The Bank of Ghana is finalizing moves to clamp-down on over hundred microfinance institutions across the country for operating without the requisite licence.
It follows the storm of financial distress that shook the industry in the last two years – which saw several companies abscond with depositors’ funds.
The Central Bank is set to release the list of the illegal institutions by next week.
Speaking to Joy Business, the Head of Banking Supervision in charge of Microfinance, Raymond Amanfo said the process was initiated as far back as last year.
“Late last-year we conducted a country-wide exercise and we came close to 108 of these institutions outside Accra. If we have not given you licence and you are operating, it is illegal…we got about 125 and we realized that some are in the process of regularizing and so we have to take them out. So I’m sure by the close of next week you should see a list of over 100 illegal institutions, their locations and their regions and we’re going to warn the public to avoid doing business with them and we’re going to forward the list to the security agencies for them to take the necessary action,” he said.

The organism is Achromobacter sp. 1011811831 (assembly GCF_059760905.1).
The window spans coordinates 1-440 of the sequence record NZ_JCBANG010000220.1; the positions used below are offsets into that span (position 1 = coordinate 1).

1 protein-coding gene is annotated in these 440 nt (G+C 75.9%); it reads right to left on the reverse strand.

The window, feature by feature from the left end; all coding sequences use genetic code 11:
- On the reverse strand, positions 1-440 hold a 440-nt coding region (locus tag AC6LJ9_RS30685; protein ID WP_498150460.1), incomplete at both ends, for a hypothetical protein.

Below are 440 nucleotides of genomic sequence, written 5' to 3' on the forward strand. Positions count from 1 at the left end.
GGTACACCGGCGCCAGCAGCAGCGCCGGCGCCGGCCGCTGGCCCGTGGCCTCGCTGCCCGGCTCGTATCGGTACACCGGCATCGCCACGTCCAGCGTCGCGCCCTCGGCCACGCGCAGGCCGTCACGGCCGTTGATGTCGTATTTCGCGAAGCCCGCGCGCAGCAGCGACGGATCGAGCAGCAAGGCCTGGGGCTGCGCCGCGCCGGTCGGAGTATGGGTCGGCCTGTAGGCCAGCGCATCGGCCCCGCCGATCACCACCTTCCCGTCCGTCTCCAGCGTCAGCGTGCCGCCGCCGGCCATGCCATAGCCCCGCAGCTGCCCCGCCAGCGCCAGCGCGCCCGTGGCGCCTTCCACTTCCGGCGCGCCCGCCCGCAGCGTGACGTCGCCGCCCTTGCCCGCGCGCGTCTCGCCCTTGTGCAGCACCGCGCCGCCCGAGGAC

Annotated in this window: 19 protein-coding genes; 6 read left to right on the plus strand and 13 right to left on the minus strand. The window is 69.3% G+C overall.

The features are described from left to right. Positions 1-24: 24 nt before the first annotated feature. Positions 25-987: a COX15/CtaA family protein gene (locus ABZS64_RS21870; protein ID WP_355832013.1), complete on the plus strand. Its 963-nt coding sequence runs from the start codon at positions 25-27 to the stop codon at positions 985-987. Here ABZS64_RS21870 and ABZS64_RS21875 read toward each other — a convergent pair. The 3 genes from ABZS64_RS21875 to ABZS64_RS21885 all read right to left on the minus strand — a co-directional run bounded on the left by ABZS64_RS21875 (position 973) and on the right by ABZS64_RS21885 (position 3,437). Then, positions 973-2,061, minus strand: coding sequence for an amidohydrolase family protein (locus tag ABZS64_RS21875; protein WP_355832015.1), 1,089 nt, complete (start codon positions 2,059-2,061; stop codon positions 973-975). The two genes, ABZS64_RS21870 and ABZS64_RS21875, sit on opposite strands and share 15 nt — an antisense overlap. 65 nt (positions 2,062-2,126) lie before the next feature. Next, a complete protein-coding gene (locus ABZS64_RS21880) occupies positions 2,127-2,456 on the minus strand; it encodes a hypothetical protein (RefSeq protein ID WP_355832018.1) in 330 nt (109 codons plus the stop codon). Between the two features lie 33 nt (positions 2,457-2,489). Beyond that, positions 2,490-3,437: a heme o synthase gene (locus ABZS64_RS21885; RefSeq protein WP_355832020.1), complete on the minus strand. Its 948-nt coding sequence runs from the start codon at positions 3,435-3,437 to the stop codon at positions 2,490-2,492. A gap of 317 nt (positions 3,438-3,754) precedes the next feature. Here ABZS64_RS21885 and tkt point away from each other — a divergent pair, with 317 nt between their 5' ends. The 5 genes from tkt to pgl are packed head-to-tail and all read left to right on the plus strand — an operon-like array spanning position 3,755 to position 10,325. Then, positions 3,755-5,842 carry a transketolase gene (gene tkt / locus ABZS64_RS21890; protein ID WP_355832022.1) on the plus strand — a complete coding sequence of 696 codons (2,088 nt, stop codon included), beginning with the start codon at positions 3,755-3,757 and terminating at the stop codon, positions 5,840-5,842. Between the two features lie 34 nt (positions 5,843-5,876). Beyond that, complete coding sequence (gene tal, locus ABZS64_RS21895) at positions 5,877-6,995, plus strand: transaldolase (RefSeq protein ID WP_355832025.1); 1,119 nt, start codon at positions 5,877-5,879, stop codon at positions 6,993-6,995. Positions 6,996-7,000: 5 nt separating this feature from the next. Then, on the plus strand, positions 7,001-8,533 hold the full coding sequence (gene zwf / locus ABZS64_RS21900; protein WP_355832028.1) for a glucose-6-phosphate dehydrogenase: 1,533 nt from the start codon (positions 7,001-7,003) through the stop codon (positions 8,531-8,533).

Mr. Amanfo also hinted of plans by the Central Bank to increase the minimum capital for new microfinance institutions.
Asked what might have necessitated this, he replied, “You’d agree with me that cost of doing business is gradually going up. We’re also talking about the institutions computerizing their operations –that is the cost of IT infrastructure involving the software and hardware. We’re also talking about the need for adequate remuneration to pay the staff for at least the next 6 months. And of course we also realize that the more capital you have…it acts as some sort of safety-net for the depositor. So definitely the current capital of GH¢500,000 would go up and we’re now working it out but I’m sure it won’t be anything less that GH¢1,000,000.”
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